However, the ACCC case does not go so far as to argue that a traditional agent which is paid by commission, and required to strictly follow pricing and product instructions given by the principal, will be a competitor of its principal.
One difficulty with the ACCC's position is that its theories of why agents may be a competitor of the service provider appear to apply equally to both commission or traditional agents as well as the "merchant agent" which has pricing freedom. In both cases, the alleged "competing booking service" is offered by the agent ‒ and the agent can provide the consumer the same contractual rights to receive the underlying product- air travel or accommodation ‒ as the principal.
Australian cartel law requires that to determine if two parties are competitors, one must disregard any contract or arrangement between them. That means, in order to work out if an airline is competing with its travel agents, you should disregard the agency agreement (which may control the fares which the agent is permitted to charge) On the ACCC's theory, that may mean even a traditional agent is a competitor with its principal and therefore could be guilty of collusion.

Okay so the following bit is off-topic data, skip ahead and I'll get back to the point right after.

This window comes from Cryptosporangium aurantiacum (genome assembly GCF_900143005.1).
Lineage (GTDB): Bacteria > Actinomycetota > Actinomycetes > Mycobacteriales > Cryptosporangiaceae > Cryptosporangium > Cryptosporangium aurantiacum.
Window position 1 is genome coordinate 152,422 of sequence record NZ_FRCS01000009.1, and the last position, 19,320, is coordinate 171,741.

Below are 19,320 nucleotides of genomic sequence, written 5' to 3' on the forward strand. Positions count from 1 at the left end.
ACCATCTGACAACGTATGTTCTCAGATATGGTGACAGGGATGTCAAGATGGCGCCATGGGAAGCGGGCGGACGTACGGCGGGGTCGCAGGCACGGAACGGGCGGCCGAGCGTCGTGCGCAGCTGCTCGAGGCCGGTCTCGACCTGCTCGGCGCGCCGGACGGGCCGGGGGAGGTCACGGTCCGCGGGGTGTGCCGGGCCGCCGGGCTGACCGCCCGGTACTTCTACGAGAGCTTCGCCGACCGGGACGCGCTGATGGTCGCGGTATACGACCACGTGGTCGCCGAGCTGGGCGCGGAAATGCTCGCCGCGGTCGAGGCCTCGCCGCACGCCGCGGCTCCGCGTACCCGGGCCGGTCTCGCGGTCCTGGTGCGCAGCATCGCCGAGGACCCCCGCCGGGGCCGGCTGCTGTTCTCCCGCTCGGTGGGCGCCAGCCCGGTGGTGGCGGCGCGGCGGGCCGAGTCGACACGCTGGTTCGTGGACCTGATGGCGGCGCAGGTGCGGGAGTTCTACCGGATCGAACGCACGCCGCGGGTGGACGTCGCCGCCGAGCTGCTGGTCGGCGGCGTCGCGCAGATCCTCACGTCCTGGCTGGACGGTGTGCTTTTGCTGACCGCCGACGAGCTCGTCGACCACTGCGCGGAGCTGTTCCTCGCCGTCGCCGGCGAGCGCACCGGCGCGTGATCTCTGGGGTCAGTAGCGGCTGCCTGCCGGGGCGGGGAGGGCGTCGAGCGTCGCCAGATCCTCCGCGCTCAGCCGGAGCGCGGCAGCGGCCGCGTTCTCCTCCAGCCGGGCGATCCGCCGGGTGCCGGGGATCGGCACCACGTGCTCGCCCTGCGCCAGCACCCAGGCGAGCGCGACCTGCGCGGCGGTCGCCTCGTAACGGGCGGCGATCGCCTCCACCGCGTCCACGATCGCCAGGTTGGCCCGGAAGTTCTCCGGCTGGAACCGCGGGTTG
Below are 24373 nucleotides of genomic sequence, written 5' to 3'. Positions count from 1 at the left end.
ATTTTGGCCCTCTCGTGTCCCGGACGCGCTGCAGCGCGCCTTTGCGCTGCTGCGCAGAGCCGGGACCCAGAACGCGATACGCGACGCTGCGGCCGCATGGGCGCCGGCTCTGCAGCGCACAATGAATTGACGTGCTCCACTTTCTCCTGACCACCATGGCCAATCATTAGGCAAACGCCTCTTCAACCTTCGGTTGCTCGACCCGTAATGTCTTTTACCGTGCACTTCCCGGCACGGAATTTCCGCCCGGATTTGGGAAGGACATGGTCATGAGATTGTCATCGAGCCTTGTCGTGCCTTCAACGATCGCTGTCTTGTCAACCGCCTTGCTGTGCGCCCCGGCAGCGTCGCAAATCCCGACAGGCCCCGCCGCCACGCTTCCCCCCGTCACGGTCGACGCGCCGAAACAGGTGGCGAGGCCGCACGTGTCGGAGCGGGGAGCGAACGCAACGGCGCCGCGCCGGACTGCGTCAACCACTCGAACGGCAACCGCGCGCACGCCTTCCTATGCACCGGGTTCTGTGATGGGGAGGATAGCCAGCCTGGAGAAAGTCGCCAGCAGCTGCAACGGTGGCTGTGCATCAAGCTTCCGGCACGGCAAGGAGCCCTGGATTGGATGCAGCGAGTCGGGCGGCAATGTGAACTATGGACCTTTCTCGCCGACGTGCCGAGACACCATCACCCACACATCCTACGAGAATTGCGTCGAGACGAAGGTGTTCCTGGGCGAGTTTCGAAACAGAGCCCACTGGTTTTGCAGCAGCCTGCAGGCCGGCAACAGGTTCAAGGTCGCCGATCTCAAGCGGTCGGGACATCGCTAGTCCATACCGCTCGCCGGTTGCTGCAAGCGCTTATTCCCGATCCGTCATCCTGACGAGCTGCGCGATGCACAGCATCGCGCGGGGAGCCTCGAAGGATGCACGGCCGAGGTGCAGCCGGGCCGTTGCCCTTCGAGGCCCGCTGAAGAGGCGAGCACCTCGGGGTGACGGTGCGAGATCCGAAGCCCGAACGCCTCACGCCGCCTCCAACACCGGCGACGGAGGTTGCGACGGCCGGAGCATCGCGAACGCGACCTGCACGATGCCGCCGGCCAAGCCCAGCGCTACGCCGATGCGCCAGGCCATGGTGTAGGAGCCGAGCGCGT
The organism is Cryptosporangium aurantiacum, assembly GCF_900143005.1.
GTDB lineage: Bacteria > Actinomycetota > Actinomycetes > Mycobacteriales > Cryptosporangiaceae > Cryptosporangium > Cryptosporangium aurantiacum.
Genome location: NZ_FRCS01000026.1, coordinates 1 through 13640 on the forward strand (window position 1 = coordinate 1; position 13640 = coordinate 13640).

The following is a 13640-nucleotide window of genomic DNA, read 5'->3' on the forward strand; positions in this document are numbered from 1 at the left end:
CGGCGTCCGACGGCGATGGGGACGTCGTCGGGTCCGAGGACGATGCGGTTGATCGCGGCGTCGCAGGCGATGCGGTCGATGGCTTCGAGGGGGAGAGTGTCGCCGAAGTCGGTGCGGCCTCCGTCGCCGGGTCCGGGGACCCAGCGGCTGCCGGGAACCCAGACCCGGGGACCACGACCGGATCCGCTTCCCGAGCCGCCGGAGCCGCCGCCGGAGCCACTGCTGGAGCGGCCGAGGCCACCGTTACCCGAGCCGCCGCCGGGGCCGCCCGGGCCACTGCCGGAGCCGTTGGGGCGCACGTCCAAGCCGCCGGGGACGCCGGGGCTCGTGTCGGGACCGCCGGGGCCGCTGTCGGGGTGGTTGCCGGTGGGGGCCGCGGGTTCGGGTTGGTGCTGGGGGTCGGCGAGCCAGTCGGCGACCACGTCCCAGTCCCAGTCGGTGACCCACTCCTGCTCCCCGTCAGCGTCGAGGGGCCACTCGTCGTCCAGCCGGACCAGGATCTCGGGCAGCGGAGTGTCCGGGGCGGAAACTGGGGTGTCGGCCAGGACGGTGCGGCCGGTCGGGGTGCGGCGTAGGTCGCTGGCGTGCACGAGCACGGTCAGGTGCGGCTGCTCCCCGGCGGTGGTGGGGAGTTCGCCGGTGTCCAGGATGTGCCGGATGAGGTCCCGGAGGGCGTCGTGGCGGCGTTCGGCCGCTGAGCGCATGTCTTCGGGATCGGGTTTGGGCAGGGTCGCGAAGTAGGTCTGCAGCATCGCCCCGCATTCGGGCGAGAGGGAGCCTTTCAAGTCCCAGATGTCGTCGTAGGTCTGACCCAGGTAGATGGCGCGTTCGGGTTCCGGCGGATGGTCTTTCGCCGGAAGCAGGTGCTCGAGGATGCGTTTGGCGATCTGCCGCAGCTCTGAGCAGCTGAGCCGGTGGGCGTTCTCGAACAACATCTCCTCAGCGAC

These arguments failed in the Federal Court. The Court rejected the idea that there was a separate and competing "booking service" offered by agents, as being an artificial construction. The court held, that any function involving the sale of a service inevitably involves some element of advice and assistance in order to make the sale occur. Those activities have never been used or regarded as a separate service of themselves. The ACCC recently lost a similar case against ANZ on similar reasoning in the mortgage refund case which concerned the question of whether the Bank was competing with a mortgage broker which could offer loans from the Bank. The ACCC chose not to appeal that loss..
Looking forward to the High Court decision
The High Court is yet to hear argument in the Flight Centre matter and so a decision is not expected until sometime in the next 12 months.
Until the Court rules on the issue, there is an element of uncertainty governing the price parity arrangements under Australian law in the travel industry, or whether form of price parity arrangement will survive the Flight Centre litigation.